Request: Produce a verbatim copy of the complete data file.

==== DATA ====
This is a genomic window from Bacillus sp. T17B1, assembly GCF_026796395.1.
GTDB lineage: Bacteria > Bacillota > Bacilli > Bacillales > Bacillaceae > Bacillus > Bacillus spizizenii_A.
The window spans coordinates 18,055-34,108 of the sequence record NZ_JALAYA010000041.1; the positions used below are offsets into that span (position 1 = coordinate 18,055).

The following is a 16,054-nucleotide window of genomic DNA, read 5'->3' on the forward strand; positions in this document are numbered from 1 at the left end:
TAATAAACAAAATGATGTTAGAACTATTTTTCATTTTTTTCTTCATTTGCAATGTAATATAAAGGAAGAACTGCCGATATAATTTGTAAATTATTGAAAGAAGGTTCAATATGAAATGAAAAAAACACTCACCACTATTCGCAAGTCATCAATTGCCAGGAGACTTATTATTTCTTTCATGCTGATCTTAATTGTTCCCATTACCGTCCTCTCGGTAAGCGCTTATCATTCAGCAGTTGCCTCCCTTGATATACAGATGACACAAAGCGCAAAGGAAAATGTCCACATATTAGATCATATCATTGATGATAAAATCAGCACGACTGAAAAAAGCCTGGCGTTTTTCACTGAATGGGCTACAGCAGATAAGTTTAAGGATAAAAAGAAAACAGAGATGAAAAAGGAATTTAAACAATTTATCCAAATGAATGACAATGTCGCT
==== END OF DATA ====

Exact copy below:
This is a genomic window from Bacillus sp. T17B1, assembly GCF_026796395.1.
GTDB lineage: Bacteria > Bacillota > Bacilli > Bacillales > Bacillaceae > Bacillus > Bacillus spizizenii_A.
The window spans coordinates 18,055-34,108 of the sequence record NZ_JALAYA010000041.1; the positions used below are offsets into that span (position 1 = coordinate 18,055).

The following is a 16,054-nucleotide window of genomic DNA, read 5'->3' on the forward strand; positions in this document are numbered from 1 at the left end:
TAATAAACAAAATGATGTTAGAACTATTTTTCATTTTTTTCTTCATTTGCAATGTAATATAAAGGAAGAACTGCCGATATAATTTGTAAATTATTGAAAGAAGGTTCAATATGAAATGAAAAAAACACTCACCACTATTCGCAAGTCATCAATTGCCAGGAGACTTATTATTTCTTTCATGCTGATCTTAATTGTTCCCATTACCGTCCTCTCGGTAAGCGCTTATCATTCAGCAGTTGCCTCCCTTGATATACAGATGACACAAAGCGCAAAGGAAAATGTCCACATATTAGATCATATCATTGATGATAAAATCAGCACGACTGAAAAAAGCCTGGCGTTTTTCACTGAATGGGCTACAGCAGATAAGTTTAAGGATAAAAAGAAAACAGAGATGAAAAAGGAATTTAAACAATTTATCCAAATGAATGACAATGTCGCT